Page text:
Keep your Typewriter, but Don't Forget Use of Pen
PENMANSHIP will not become a lost art--at least for many generations--in the opinion of local educationists. T.A. Brough, assistant municipal inspector of schools, and W.K. Beech, principal of the High School of Commerce, were inclined to disagree with a statement of Talcott Williams, formerly of Columbia university, who has declared that:
"The prime deficiency in the whole teaching of children in our schools is that they are allowed to use te [sic] pen when they ought to begin with the typewriter."
HARD ON STARVING POETS
"I don't agree with that at all" said Mr. Brough. "We have not all typewriters. Many people cannot afford to buy one and in any case they are too heavy to carry around."
Authors and poets would be under a severe handicap if typewriting should displace hand-writing entirely, pointed out Mr. Brough.
"Many writers dictate their books, but persons with the poetic temperament are likely to be siezed with a desire to write when they are far from the nearest typewriter. They would be at a loss if they had never learned to use pen or pencil. Typewriters will have to be practically pocket-size before they can take the place of penmanship."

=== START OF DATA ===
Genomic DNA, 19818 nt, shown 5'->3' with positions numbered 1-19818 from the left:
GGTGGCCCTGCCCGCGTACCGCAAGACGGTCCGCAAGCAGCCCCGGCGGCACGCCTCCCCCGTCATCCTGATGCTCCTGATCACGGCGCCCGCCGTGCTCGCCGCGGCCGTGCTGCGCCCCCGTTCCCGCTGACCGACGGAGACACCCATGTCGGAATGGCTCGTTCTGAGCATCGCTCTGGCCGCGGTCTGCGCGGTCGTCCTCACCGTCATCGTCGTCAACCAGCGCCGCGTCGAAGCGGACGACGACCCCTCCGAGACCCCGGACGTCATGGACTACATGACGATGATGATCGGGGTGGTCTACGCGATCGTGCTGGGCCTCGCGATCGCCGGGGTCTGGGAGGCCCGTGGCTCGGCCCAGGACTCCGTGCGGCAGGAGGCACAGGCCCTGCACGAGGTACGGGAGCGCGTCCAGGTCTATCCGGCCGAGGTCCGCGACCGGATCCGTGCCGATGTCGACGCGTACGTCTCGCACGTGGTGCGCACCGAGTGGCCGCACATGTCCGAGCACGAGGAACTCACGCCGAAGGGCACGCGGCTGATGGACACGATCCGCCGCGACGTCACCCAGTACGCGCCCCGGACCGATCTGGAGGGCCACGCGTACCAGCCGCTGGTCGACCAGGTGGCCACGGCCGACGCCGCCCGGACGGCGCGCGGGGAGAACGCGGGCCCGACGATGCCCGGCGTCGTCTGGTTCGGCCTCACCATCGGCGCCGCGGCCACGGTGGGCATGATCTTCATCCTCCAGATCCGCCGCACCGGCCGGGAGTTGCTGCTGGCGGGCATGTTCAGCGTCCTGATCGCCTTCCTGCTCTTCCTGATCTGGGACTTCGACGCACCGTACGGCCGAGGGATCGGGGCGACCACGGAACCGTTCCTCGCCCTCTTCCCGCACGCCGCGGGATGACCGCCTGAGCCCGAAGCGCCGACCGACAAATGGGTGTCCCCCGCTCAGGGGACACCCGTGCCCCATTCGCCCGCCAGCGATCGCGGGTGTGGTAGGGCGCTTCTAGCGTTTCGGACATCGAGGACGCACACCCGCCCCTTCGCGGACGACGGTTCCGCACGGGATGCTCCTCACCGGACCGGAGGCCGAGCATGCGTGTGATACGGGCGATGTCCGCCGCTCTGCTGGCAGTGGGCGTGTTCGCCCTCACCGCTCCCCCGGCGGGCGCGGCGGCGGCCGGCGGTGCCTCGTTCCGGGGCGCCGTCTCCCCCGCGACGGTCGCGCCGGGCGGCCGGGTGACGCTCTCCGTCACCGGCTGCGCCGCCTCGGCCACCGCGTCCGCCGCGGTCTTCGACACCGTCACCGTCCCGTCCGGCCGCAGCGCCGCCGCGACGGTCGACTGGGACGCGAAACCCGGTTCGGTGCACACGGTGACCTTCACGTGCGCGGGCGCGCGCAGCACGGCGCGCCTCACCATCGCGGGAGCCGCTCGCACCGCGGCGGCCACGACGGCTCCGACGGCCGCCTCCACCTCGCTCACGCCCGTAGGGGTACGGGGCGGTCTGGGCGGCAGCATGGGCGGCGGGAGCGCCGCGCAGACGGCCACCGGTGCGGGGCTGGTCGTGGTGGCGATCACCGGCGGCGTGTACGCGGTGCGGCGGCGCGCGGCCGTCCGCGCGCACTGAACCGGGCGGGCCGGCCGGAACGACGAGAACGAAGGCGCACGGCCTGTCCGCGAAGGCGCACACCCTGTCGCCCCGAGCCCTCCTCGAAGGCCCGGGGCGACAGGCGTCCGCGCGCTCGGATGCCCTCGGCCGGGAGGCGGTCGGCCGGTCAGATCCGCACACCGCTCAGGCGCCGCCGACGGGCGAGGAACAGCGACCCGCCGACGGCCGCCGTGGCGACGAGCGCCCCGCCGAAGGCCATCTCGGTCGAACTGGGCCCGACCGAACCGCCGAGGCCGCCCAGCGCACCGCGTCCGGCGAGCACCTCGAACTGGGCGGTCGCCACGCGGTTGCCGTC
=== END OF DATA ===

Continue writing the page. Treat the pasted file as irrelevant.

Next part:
STILL HAS ITS USES
"I think that man is talking through his hat," continued Mr. Brough. "The art of penmanship will never be lost altogether."
Mr. Beech went right to the heart of the question when asked his opinion regarding the Talcott Williams pronouncement.
"If you went out to interview someone, you would hardly take a typewriter with you; would you?" he asked.
"Penmanship still has its uses."
"The typewriter is indispensable in office work, but the pen is still used to a large extent," said Mr. Beech. "Indeed, we find that more emphasis is placed on good penmanship than ever. To prove this it is only necessary to point to the way in which business firms, in seeking office help from among students, insist that they should apply in their own handwriting."
MODERN SYSTEM BEST
"The modern system is better than the old," he continued. "The muscular movement is of great assistance in the learning of shorthand. The psychological effect of combining the teaching of penmanship and shorthand leads to a better result. A great deal of the world's work is done with the pen yet," he concluded.
(from the Vancouver Sun, April 22, 1923. Thanks to Amanda making me a photocopy.)